Sonidos Serranos

Sonidos Serranos: Sounds of the Sierras...
Reflecting some of my family's interests: God's wonderful creation (especially mountains and hills!), music, and language...

Psalm 121:1-2 (NASB)

I will lift up my eyes to the mountains;
From where shall my help come?
My help comes from the LORD,
Who made heaven and earth.

18 September 2008

E’s recent language developments

OK! I’m still in catch-up mode on Elizabeth’s journal but thought I’d go ahead and include some recent notes while they’re fresh on my mind – even though I have other older notes on scraps of paper that I still need to record in the journal...

First – some background on Elizabeth’s recent language developments...

She went from using mostly two-word combinations (noun/adjective phrases and prepositional phrases in November/December of last year) to expressing entire thoughts, sometimes in whole sentences and including idiomatic expressions like: ¡Qué asco! (That’s yucky!) during and after our trip to Uruguay in May of this year. Cousins Florencia and Lucía proved to be great tutors!

A challenge of raising a bilingual child (where exposure to both languages is not equal) became clearly apparent after our return to Greenville. Elizabeth insisted on talking about herself in third person, using her name. For example: Elizabeth lo hace. (Elizabeth will do it.) Perhaps a partial explanation is that we as parents tend to refer to ourselves in third person – we’re so enamored with our newly acquired titles of Daddy and Mommy! For instance: “Mommy will help you.” Or: “Let Daddy do it.” Whatever the case, Elizabeth was hesitant to begin using first person in Spanish.

We also wondered how she would catch up in English now that she was speaking so fluidly in Spanish. But we needn’t have worried... Adding Tuesdays to her Mondays and Fridays at her school gave a great boost to her English skills. In fact, she began using first person in English before she did so in Spanish and was consequently more easily able to make the connection to yo in Spanish. Another challenge involved changes in verb endings in Spanish – changes that for the most part are not present in modern English. But we’ve come a long way since then...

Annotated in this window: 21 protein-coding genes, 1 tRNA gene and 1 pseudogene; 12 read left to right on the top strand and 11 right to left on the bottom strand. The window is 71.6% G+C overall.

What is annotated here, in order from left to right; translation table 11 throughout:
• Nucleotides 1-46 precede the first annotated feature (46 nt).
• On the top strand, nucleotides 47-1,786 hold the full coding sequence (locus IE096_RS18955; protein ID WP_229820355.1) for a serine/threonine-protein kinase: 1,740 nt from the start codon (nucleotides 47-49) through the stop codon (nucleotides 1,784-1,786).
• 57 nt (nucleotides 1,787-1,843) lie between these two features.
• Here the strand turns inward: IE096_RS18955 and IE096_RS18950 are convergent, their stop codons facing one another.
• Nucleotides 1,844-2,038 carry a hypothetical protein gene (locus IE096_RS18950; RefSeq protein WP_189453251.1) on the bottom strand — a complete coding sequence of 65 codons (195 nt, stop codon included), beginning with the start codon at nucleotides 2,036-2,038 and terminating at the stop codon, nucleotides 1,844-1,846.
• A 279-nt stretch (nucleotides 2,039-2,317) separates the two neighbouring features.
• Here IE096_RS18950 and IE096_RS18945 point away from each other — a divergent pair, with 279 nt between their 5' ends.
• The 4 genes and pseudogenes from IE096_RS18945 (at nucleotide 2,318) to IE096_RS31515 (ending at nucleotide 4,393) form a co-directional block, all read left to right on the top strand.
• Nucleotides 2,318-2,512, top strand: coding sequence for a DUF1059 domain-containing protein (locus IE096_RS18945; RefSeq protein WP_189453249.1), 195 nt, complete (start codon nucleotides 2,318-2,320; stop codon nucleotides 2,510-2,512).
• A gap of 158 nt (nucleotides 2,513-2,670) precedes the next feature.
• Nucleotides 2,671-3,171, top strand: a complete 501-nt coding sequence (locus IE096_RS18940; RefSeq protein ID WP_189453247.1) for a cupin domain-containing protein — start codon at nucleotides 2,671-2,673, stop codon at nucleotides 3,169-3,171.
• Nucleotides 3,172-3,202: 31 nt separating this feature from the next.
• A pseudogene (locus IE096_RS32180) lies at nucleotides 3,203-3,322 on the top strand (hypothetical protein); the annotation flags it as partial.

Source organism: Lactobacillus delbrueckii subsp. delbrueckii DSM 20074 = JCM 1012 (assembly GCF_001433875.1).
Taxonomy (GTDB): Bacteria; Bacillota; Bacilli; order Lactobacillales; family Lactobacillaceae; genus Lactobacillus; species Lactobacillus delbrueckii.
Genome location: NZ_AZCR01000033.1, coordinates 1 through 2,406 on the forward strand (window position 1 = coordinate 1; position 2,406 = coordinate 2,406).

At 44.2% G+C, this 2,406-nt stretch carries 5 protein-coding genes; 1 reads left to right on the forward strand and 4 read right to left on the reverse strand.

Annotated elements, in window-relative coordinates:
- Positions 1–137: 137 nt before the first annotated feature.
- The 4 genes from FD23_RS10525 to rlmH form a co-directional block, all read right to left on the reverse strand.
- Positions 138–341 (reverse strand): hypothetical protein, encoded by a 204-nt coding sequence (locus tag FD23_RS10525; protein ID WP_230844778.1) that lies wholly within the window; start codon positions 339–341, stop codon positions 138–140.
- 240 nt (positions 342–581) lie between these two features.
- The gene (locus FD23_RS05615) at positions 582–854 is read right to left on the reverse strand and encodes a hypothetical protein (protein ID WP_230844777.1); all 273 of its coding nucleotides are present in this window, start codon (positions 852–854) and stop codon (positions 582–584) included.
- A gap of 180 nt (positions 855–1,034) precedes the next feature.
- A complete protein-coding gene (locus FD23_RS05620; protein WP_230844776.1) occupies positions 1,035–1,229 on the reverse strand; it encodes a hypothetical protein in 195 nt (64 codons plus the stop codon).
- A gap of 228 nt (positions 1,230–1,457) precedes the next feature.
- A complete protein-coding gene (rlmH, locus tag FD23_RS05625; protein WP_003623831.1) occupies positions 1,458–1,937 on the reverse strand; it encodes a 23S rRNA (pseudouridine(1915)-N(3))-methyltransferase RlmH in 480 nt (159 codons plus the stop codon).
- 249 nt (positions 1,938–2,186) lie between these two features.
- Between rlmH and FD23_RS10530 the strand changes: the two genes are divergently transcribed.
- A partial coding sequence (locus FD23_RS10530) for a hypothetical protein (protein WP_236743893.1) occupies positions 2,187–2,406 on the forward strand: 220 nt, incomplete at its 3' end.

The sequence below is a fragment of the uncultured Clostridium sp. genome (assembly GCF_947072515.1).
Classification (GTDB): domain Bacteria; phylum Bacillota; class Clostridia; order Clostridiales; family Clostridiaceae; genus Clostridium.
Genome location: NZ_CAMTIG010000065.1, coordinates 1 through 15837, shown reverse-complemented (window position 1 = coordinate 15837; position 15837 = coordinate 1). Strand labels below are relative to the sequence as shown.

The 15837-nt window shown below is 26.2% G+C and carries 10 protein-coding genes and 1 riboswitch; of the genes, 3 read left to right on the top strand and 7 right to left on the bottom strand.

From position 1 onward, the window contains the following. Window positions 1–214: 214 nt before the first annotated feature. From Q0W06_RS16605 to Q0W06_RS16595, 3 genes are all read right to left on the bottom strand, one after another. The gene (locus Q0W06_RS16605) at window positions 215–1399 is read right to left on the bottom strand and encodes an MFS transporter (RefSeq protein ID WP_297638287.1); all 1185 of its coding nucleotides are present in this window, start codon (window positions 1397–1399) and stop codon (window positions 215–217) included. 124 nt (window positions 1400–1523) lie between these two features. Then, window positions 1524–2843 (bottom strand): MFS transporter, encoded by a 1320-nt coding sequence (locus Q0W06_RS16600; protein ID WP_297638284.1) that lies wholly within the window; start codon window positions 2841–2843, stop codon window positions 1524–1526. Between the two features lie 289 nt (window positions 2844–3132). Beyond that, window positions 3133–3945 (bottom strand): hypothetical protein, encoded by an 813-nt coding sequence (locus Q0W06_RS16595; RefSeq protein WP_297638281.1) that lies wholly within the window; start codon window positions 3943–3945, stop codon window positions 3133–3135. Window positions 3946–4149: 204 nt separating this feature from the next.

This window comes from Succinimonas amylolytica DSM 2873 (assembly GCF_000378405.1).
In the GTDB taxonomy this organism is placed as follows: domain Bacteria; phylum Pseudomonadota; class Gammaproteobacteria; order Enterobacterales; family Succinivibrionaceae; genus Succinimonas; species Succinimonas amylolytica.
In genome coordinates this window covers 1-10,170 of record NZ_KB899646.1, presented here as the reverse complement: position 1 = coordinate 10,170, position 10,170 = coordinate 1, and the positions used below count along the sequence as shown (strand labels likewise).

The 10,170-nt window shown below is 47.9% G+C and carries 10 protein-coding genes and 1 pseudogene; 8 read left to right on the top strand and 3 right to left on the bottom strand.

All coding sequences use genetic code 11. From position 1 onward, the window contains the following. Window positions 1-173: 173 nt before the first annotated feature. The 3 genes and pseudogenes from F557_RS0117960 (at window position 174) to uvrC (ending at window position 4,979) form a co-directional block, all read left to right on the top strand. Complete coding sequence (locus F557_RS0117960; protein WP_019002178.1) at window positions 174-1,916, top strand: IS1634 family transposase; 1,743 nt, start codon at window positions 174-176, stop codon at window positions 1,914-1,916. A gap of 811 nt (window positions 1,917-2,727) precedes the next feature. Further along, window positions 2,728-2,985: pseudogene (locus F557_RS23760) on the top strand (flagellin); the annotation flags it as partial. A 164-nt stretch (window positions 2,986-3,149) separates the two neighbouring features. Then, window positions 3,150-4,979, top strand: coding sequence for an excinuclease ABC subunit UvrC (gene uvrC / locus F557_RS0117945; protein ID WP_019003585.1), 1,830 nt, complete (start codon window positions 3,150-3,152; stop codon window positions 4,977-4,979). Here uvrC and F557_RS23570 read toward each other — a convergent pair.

On Sunday of this week, Elizabeth bit her finger while she was eating. As she was crying, she held up her finger and said: Mordí el dedo. (I bit my finger.) Morder (to bite) was a new verb for her, and she figured out the first person singular form all by herself, based on my using the second person singular form to ask: ¿Qué pasó? ¿Te mordiste el dedo? (What happened? Did you bite your finger?)

Verbs obviously present challenges not only to students of foreign language but also to children being raised in a bilingual setting! Elizabeth does what any child learning her parents’ language does – she tries to make everything fit the regular rules she’s already learning. Of course, exceptions to the rules then become the challenge… Logically, according to the rules for -ir verbs, /abrido/ should be the past participle of abrir and not the irregular abierto. That’s a common issue around our house these days. And Elizabeth will sometimes accept correction and at other times will insist on what sounds right to her. (Sounds like I’m back in the foreign language classroom sometimes?!)

Elizabeth has been involved in a lot of imaginative play lately. Specific instances last week and this week involved her Baby Doll (from Yaya for her second birthday), Ton-Ton, and her Fisher Price farm animals. She gives the animals voices (altering hers so that it’s nasal or deeper, etc.) and makes them talk to each other. (The little cat says to the dog: “I’m little.” And he replies: “I’m big.”) And the Baby Doll waves and says either “Hi!” or “Bye-bye!” – very insistently, of course, until we notice and respond!

And for a while now, she has enjoyed imaginative play with Tatá’s kitchen and the play glasses, cups, and saucers and toy food that she got last Christmas. She especially loves to serve us coffee from her little cups. (Could that be a commentary on a favorite beverage at our house?!)

She is definitely more talkative than ever! And she often tires of our conversations with each other (especially at supper or when we’re going somewhere in the car), and she wants to be involved. When she wants me to stop talking to her Daddy so that she gets a turn, she will say: ¡No hablas, Mamá! ¡No hablas! She should of course be saying: ¡No hables, Mamá! ¡No hables! But she’s obviously still learning the imperative forms of verbs – not to mention the proper language register for speaking to one’s parent and authority!

Along those lines… As she has been talking more and more and demonstrating how much her vocabulary has expanded, we’ve often commented: Tenemos una nena muy habladora. Or in English her Daddy will say: “She’s my little talker!” She will now, out of the blue, say (and make us laugh): Elizabeth habla mucho. (Elizabeth talks a lot.) And she’ll often add: Mamá habla mucho también (except that she says /tambén/). (Mommy also talks a lot.) And then to make it even funnier to us, she’ll add: Papá habla bien. (Daddy speaks well.)

Funny little girl!

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